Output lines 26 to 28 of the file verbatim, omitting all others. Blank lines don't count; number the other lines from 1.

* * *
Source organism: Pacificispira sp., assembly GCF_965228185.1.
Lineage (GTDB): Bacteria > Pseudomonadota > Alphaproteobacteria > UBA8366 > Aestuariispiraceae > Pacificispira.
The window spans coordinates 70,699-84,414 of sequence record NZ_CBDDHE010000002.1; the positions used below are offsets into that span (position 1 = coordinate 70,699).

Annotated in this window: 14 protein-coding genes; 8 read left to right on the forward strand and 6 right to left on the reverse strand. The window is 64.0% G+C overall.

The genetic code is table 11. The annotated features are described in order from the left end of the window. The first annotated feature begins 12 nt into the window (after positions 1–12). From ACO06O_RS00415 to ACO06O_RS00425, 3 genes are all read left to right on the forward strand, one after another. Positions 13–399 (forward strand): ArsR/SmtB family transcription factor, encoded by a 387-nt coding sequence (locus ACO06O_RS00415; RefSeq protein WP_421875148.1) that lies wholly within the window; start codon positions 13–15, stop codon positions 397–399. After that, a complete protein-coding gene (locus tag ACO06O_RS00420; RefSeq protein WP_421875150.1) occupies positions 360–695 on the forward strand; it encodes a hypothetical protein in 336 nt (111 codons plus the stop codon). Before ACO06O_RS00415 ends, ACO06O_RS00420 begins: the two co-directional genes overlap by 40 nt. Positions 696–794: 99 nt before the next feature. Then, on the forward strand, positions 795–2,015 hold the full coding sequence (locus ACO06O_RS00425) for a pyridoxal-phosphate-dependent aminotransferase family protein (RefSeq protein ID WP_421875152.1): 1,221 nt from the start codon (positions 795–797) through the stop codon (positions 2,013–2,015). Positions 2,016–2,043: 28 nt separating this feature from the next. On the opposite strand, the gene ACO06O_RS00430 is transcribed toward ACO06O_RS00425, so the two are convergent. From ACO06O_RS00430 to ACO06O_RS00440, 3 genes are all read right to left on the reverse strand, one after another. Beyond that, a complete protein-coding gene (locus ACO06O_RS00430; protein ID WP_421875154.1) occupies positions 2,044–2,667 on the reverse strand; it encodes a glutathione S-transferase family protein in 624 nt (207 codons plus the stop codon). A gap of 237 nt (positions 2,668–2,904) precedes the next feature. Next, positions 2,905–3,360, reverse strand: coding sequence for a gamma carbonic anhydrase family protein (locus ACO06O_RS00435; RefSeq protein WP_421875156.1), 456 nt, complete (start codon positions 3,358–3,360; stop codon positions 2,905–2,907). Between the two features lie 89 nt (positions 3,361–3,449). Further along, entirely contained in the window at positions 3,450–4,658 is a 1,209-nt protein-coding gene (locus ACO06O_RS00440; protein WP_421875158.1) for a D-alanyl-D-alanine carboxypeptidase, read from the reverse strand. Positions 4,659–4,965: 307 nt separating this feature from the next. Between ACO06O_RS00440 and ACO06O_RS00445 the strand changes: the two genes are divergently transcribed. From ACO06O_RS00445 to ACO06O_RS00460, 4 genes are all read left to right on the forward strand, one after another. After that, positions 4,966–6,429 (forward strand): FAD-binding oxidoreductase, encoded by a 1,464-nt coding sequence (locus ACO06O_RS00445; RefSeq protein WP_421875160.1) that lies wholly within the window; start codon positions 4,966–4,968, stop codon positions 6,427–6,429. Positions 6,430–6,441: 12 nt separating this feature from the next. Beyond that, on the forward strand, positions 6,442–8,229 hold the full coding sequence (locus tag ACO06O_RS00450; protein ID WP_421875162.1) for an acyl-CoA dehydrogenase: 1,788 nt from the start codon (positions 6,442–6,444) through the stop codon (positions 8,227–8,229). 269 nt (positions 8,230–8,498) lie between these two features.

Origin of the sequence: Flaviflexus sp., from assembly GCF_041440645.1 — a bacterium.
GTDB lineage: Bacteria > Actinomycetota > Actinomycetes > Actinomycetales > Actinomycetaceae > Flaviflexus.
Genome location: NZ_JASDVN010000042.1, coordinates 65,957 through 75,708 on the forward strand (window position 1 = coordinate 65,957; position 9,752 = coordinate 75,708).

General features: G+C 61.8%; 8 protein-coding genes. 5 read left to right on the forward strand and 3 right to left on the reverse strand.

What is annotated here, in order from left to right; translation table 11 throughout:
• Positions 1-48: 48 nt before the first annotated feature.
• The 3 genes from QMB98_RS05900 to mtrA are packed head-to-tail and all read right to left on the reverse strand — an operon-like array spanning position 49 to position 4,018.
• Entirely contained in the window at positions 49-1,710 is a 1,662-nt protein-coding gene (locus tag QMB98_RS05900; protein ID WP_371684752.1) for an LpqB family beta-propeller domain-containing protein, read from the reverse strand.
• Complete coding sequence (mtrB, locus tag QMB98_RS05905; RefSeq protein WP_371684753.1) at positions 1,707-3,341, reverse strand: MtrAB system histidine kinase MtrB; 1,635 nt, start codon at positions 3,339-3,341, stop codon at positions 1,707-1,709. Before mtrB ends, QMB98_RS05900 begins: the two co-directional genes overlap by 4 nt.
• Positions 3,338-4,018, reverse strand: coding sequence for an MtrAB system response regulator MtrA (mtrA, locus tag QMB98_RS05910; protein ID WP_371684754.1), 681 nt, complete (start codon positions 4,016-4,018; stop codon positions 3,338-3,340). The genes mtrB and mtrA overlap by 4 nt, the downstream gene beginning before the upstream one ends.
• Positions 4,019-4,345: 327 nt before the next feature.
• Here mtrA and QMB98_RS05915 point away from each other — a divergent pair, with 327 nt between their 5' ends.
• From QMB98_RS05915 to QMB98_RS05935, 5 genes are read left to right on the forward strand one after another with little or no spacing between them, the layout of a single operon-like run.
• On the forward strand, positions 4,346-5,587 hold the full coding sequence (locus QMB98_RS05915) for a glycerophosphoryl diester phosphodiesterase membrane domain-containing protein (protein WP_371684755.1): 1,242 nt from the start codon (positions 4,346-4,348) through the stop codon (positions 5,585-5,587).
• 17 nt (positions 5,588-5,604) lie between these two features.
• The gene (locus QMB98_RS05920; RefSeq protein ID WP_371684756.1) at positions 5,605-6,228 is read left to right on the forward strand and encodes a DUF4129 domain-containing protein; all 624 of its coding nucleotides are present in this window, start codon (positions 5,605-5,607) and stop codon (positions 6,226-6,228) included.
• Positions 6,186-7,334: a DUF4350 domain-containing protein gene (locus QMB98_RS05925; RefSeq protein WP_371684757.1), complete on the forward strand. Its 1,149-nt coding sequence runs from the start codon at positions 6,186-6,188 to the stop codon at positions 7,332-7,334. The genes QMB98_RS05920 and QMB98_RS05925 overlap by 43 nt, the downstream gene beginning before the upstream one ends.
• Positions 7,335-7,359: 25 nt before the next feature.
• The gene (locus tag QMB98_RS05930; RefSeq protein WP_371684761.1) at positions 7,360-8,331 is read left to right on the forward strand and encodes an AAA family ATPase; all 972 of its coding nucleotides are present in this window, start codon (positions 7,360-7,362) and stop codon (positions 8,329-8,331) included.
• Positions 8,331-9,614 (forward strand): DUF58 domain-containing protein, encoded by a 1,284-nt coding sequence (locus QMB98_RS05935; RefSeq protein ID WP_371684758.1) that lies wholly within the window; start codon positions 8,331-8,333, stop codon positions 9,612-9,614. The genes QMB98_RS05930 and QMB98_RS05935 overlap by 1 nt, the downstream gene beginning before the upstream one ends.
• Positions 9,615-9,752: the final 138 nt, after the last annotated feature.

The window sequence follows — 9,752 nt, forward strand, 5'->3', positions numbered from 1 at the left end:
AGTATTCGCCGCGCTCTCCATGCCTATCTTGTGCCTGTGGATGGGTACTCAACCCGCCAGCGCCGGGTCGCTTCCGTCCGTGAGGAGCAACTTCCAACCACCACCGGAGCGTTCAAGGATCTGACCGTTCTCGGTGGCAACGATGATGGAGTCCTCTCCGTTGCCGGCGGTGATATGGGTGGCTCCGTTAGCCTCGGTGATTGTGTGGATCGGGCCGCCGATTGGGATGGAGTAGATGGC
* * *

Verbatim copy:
• Positions 9,615-9,752: the final 138 nt, after the last annotated feature.

The window sequence follows — 9,752 nt, forward strand, 5'->3', positions numbered from 1 at the left end:
AGTATTCGCCGCGCTCTCCATGCCTATCTTGTGCCTGTGGATGGGTACTCAACCCGCCAGCGCCGGGTCGCTTCCGTCCGTGAGGAGCAACTTCCAACCACCACCGGAGCGTTCAAGGATCTGACCGTTCTCGGTGGCAACGATGATGGAGTCCTCTCCGTTGCCGGCGGTGATATGGGTGGCTCCGTTAGCCTCGGTGATTGTGTGGATCGGGCCGCCGATTGGGATGGAGTAGATGGC